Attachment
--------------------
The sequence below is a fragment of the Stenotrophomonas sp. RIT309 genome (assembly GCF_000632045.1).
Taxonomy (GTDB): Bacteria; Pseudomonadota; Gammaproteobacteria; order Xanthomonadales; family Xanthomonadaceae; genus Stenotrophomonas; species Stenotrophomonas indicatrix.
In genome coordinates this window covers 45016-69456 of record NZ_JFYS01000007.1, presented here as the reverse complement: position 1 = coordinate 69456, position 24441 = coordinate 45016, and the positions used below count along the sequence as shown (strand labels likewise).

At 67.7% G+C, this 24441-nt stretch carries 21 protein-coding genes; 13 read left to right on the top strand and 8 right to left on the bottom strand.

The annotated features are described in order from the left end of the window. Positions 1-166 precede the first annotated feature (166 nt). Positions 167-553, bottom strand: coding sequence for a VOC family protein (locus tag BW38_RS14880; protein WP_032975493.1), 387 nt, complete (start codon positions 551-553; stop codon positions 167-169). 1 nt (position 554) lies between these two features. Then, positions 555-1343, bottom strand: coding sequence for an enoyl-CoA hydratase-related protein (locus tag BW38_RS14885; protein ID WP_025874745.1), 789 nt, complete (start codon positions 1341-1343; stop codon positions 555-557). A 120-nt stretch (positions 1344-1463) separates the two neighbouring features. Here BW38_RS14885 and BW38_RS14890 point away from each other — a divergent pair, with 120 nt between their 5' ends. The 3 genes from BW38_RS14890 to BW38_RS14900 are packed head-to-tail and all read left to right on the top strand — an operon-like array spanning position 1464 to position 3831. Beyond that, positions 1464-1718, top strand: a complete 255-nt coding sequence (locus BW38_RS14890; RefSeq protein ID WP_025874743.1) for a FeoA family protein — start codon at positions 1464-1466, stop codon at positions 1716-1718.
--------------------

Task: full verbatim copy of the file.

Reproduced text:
The sequence below is a fragment of the Stenotrophomonas sp. RIT309 genome (assembly GCF_000632045.1).
Taxonomy (GTDB): Bacteria; Pseudomonadota; Gammaproteobacteria; order Xanthomonadales; family Xanthomonadaceae; genus Stenotrophomonas; species Stenotrophomonas indicatrix.
In genome coordinates this window covers 45016-69456 of record NZ_JFYS01000007.1, presented here as the reverse complement: position 1 = coordinate 69456, position 24441 = coordinate 45016, and the positions used below count along the sequence as shown (strand labels likewise).

At 67.7% G+C, this 24441-nt stretch carries 21 protein-coding genes; 13 read left to right on the top strand and 8 right to left on the bottom strand.

The annotated features are described in order from the left end of the window. Positions 1-166 precede the first annotated feature (166 nt). Positions 167-553, bottom strand: coding sequence for a VOC family protein (locus tag BW38_RS14880; protein WP_032975493.1), 387 nt, complete (start codon positions 551-553; stop codon positions 167-169). 1 nt (position 554) lies between these two features. Then, positions 555-1343, bottom strand: coding sequence for an enoyl-CoA hydratase-related protein (locus tag BW38_RS14885; protein ID WP_025874745.1), 789 nt, complete (start codon positions 1341-1343; stop codon positions 555-557). A 120-nt stretch (positions 1344-1463) separates the two neighbouring features. Here BW38_RS14885 and BW38_RS14890 point away from each other — a divergent pair, with 120 nt between their 5' ends. The 3 genes from BW38_RS14890 to BW38_RS14900 are packed head-to-tail and all read left to right on the top strand — an operon-like array spanning position 1464 to position 3831. Beyond that, positions 1464-1718, top strand: a complete 255-nt coding sequence (locus BW38_RS14890; RefSeq protein ID WP_025874743.1) for a FeoA family protein — start codon at positions 1464-1466, stop codon at positions 1716-1718.